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Australian taxpayer funds Chinese construction companies in PNG

By Jeffrey Wall - posted Tuesday, 11 May 2021


While Canberra ponders a very expensive cancellation of the China-controlled Darwin Port, it has an opportunity to slow, if not halt, the absolute monopoly Chinese construction companies have over infrastructure projects in Papua New Guinea.

The facts, and they are facts, I reveal here, demand not only an answer from the Australian Government, they demand action!

The question is whether or not the government has the will to do so?

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Australia was a founding member of the Asian Development Bank. As such it enjoys a privileged status at the ADB. The Federal Treasurer is a Vice President, and a senior Australian official holds a privileged position at the ADB Headquarters in Manila.

You would think this would entitle, no require, Australia, to ensure that when the ADB awards contracts for major infrastructure projects in Papua New Guinea, and the South Pacific, both Australian and Papua New Guinea construction companies get a "fair go" in the tendering process.

Membership of the ADB is determined by the percentage of shares held, Australia holds just over 4 per cent, while China has just over 5 per cent. Australia subscribes around $450m a year as part of the process. That means China contributes a similar amount.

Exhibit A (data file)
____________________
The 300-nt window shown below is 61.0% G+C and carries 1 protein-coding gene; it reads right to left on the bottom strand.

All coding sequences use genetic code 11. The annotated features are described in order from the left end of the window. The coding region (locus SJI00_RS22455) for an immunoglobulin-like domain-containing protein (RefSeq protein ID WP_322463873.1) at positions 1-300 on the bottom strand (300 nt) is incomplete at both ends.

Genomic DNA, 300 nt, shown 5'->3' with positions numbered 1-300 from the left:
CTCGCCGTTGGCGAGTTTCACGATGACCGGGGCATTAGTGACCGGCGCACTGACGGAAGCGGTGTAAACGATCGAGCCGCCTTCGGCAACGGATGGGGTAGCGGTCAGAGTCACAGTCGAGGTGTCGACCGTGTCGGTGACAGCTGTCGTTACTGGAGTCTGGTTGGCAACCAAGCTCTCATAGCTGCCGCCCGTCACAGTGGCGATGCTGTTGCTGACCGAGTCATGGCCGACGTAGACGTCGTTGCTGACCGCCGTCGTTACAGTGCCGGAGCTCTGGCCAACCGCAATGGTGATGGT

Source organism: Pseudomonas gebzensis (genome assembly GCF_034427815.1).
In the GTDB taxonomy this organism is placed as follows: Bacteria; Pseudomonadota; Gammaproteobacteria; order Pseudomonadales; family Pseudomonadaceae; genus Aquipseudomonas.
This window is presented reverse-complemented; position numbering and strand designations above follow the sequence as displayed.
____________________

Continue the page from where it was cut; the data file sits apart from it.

Since Australia joined the ADB it has contributed $8.8 billion in capital commitments and $2.8 billion in special payments.

Since we joined the ADB, Australian companies and contractors have received just $1.7 billion worth of ADB contracts!

Even looking at ADB contracts in Papua New Guinea alone, Chinese companies have been awarded much more, especially in recent years. As I write, China is pushing PNG to sign up to at least $2 billion in road projects, mainly funded by the ADB.

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The question really is – are we getting a fair deal, and are PNG companies getting a fair deal? And are our tenderers totally disadvantaged when it comes to ADB funded projects? And is Papua New Guinea getting high quality infrastructure from the effective monopoly Chinese companies hold over major infrastructure work?

The answer is No! No! No!

You don't have to take my word for that.

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About the Author

Jeffrey Wall CSM CBE is a Brisbane Political Consultant and has served as Advisor to the PNG Foreign Minister, Sir Rabbie Namaliu Prime Minister 1988-1992 and Speaker 1994-1997.

Other articles by this Author

All articles by Jeffrey Wall

Creative Commons LicenseThis work is licensed under a Creative Commons License.

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